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HDFC increases Retail Prime Lending Rate on housing loans by 5 bps – Moneycontrol

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Mortgage lender HDFC increased its Retail Prime Lending Rate (RPLR) on housing loans, on which its Adjustable Rate Home Loans (ARHL) are benchmarked by 5 basis points, the company said in an exchange filing on May 1.

Housing Development Finance Corporation (HDFC) had last month said its board has approved the merger of its wholly owned subsidiaries HDFC Investments Limited and HDFC Holdings Limited with HDFC Bank Limited.

A host of large banks, including State Bank of India (SBI), hiked their marginal cost of funds-based lending rate (MCLR) by 5-10 basis points last month. After the RPLR hike, HDFC’s adjustable-rate home loans for customers with a credit score of above 750 will now be 6.75 percent as against 6.7 percent earlier.

For loans of up to Rs 30 lakh, customers would be charged an interest rate of 6.85 percent. Loans ranging between Rs 30 lakh and Rs 75 lakh will have an interest rate of 7.10, and those above Rs 75 lakh will have an interest rate of 7.20 per cent. For women customers in all segments, the interest rate is 5 basis points lower, according to a report by Business Standard.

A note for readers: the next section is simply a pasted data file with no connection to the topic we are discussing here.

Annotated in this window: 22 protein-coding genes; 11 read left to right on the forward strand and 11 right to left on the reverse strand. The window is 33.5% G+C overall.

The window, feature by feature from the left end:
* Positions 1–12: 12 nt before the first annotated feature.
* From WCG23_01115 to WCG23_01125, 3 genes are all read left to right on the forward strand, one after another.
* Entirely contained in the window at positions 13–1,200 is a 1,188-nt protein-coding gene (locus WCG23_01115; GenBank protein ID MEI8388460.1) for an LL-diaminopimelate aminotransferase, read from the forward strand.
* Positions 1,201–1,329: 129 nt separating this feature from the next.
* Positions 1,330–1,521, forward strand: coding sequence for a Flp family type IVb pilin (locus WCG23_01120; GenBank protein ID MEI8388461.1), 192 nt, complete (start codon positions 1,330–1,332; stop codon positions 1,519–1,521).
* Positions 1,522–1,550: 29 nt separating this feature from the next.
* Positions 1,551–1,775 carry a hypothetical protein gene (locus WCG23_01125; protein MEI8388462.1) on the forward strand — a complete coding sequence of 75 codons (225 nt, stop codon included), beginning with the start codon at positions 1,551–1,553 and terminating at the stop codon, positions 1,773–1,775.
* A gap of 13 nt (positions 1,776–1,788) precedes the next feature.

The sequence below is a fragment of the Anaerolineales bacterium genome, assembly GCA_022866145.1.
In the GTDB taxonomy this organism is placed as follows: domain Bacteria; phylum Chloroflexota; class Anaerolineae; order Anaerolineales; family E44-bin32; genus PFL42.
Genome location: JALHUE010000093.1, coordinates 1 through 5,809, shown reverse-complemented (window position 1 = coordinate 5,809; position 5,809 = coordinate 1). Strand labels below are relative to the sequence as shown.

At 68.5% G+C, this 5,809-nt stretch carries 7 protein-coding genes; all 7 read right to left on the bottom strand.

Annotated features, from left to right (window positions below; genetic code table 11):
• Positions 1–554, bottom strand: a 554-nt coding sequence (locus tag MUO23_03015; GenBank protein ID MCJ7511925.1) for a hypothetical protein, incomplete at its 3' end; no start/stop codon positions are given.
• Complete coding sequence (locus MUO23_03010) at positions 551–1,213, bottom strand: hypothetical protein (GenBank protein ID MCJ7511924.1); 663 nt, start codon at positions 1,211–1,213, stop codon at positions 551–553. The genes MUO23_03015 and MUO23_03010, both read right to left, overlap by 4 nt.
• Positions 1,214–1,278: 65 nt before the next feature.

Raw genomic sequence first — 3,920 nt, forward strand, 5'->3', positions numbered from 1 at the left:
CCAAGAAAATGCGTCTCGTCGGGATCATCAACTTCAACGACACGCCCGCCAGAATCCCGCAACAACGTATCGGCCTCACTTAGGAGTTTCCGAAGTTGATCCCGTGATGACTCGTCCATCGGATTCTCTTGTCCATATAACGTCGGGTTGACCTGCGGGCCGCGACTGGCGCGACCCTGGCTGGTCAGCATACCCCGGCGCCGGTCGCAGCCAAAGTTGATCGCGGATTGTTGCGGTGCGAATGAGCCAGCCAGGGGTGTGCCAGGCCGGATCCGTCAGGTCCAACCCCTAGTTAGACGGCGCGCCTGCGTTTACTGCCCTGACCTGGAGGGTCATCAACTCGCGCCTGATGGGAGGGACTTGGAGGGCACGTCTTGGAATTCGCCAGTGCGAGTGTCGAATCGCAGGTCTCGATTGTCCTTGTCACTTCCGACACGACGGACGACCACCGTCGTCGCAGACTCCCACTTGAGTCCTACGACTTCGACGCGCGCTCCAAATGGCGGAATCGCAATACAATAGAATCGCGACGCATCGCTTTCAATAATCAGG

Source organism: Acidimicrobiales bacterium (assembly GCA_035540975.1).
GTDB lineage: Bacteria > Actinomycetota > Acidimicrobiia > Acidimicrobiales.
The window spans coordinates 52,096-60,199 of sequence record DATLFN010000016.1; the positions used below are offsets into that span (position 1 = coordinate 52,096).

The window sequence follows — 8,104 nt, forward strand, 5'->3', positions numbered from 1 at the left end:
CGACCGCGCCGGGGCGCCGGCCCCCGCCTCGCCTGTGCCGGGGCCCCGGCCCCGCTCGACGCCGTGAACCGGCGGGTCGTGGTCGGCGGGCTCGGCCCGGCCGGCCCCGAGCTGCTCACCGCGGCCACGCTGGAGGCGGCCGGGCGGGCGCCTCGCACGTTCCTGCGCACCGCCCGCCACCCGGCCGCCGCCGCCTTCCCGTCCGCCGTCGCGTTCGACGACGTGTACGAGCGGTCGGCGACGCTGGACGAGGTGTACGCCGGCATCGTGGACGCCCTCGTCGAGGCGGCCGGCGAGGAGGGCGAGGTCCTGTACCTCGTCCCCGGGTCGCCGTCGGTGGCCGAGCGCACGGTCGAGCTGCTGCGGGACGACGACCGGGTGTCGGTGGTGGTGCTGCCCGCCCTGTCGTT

Adjustable-rate home loan (ARHL) is also known as a floating or a variable rate loan. The interest rate in an ARHL is linked to HDFC’s benchmark rate i.e, RPLR, and any movement in HDFC’s RPLR may effectuate a change in the applicable interest rates.

SBI has raised its MCLR by 10 basis points, with effect from April 15, across all tenors (100 bps = 1 percentage point). The one-year MCLR has been revised to 7.1 percent while two- and three-year MCLRs have been raised to 7.3 percent and 7.4 percent, respectively.

The MCLR is a benchmark interest rate, which is the minimum rate at which banks are allowed to lend. Most loans are linked to the one-year MCLR.

Bank, the third-largest private-sector lender in the country, and Kotak Mahindra Bank hiked their MCLR by 5 basis points. While Kotak Mahindra Bank increased its one-year MCLR to 7.4 percent, from April 16, public sector lender Bank of Baroda increased its MCLR by 5 basis points from April 12.

The increase in lending rates comes after the Reserve Bank of India’s hawkish stance in the recently concluded monetary policy meeting last month as it turned its focus to tackle inflation from supporting growth.

Due to the ultra-accommodative monetary policy stance and excess liquidity in the system for the last two years, interest rates are at an all-time low with many lenders offering mortgage loans as low as 6.5 percent.

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